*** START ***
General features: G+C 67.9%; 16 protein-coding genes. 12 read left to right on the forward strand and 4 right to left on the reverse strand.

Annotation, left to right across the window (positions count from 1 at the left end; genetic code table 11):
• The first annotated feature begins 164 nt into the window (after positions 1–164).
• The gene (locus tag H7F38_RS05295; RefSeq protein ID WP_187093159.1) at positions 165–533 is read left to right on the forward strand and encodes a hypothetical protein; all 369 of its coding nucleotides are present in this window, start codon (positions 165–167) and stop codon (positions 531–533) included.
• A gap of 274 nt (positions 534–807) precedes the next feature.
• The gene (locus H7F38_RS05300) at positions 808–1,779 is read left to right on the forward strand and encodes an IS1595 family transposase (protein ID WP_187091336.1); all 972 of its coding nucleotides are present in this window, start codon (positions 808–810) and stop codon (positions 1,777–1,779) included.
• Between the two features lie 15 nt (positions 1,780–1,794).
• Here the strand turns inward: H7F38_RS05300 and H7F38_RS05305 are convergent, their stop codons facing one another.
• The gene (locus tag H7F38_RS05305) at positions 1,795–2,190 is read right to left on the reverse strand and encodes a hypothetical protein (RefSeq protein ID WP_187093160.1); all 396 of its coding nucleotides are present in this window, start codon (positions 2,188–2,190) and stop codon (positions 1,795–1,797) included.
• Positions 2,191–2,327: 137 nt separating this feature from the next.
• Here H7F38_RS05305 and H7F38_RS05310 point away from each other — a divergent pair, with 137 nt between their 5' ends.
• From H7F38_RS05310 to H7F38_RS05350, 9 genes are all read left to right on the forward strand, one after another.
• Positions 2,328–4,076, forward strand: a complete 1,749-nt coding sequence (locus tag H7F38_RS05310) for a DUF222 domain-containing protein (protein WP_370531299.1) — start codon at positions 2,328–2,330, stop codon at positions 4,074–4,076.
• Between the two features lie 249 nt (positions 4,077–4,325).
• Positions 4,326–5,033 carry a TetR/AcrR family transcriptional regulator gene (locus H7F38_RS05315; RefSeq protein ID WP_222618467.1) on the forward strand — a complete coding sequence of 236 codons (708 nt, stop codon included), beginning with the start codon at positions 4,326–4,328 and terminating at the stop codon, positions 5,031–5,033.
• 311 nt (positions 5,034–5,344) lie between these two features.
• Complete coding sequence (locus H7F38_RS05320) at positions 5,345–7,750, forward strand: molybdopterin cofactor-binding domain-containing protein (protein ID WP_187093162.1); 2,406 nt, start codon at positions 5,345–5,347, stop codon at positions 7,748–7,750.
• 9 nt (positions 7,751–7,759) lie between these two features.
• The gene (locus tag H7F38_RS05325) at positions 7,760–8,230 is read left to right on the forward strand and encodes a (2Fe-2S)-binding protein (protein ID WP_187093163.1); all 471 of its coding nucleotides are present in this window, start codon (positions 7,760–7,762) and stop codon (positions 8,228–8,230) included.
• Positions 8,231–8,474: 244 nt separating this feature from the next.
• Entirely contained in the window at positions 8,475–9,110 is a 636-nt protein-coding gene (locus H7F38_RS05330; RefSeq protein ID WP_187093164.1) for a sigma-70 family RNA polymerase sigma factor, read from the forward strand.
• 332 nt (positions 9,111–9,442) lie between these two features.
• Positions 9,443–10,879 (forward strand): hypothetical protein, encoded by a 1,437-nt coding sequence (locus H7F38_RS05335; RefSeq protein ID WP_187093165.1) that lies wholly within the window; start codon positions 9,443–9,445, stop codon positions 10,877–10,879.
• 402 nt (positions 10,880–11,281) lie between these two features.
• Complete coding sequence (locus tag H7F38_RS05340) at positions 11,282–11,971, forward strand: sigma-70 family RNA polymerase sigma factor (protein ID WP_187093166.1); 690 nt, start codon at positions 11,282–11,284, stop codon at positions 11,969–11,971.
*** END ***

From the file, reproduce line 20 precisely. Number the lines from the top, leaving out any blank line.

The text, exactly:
• Positions 8,231–8,474: 244 nt separating this feature from the next.